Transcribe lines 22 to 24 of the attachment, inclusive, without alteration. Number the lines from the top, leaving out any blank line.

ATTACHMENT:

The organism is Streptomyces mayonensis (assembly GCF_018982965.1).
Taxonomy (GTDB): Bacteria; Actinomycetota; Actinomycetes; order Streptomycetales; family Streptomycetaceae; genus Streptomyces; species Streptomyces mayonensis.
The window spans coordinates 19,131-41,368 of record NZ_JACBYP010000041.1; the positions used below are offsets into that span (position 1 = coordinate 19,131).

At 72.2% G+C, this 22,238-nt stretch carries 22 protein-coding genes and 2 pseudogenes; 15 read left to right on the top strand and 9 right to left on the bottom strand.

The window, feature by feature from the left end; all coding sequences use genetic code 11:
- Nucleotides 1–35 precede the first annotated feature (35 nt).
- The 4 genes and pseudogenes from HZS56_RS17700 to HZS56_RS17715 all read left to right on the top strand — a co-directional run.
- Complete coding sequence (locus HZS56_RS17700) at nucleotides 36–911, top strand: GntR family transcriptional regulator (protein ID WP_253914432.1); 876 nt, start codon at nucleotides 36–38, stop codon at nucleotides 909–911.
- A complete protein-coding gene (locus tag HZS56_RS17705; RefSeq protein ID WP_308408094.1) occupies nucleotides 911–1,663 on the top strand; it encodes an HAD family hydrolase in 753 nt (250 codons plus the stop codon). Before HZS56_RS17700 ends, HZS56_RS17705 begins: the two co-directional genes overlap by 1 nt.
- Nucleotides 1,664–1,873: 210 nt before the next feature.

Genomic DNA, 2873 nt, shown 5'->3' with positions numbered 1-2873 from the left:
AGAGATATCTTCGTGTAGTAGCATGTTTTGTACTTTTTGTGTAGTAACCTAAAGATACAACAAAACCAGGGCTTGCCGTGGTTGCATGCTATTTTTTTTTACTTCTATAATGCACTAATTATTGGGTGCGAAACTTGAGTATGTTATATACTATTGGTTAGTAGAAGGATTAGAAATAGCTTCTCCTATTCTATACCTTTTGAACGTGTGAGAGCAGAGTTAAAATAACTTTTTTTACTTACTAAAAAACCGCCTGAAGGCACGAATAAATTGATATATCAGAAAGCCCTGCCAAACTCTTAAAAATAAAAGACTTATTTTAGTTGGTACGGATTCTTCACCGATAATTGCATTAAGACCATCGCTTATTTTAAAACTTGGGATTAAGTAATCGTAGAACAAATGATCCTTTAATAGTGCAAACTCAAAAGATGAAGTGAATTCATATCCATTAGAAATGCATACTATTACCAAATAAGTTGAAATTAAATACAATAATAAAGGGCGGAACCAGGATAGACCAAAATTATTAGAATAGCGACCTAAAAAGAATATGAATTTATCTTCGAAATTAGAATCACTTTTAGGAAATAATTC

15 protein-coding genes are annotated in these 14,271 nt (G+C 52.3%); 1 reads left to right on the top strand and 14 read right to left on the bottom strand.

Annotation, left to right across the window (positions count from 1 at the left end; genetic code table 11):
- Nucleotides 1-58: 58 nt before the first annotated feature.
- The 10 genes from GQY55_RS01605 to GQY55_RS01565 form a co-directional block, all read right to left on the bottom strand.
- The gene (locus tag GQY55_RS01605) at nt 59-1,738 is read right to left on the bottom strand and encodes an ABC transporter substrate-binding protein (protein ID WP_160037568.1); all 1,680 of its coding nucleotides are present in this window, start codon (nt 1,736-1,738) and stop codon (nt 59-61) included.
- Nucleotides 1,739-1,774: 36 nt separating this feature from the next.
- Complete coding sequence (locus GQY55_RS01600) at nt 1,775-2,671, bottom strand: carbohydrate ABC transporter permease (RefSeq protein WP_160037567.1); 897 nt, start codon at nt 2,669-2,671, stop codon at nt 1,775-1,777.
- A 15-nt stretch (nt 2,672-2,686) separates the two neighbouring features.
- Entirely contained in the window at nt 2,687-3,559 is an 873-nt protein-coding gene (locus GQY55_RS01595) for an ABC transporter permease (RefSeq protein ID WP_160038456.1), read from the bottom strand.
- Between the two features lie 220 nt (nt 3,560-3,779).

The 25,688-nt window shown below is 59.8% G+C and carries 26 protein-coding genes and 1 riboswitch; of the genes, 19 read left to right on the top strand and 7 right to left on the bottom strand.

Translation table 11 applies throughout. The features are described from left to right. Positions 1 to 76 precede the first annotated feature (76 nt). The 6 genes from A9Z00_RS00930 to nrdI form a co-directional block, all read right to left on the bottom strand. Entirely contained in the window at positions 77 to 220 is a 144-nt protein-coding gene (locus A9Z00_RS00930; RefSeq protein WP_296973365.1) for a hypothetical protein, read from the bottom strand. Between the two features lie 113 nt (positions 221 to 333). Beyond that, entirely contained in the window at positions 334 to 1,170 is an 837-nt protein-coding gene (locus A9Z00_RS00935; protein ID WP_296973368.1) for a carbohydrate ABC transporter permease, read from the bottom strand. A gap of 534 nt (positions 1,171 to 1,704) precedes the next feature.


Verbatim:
- Between the two features lie 220 nt (nt 3,560-3,779).

The 25,688-nt window shown below is 59.8% G+C and carries 26 protein-coding genes and 1 riboswitch; of the genes, 19 read left to right on the top strand and 7 right to left on the bottom strand.

Translation table 11 applies throughout. The features are described from left to right. Positions 1 to 76 precede the first annotated feature (76 nt). The 6 genes from A9Z00_RS00930 to nrdI form a co-directional block, all read right to left on the bottom strand. Entirely contained in the window at positions 77 to 220 is a 144-nt protein-coding gene (locus A9Z00_RS00930; RefSeq protein WP_296973365.1) for a hypothetical protein, read from the bottom strand. Between the two features lie 113 nt (positions 221 to 333). Beyond that, entirely contained in the window at positions 334 to 1,170 is an 837-nt protein-coding gene (locus A9Z00_RS00935; protein ID WP_296973368.1) for a carbohydrate ABC transporter permease, read from the bottom strand. A gap of 534 nt (positions 1,171 to 1,704) precedes the next feature.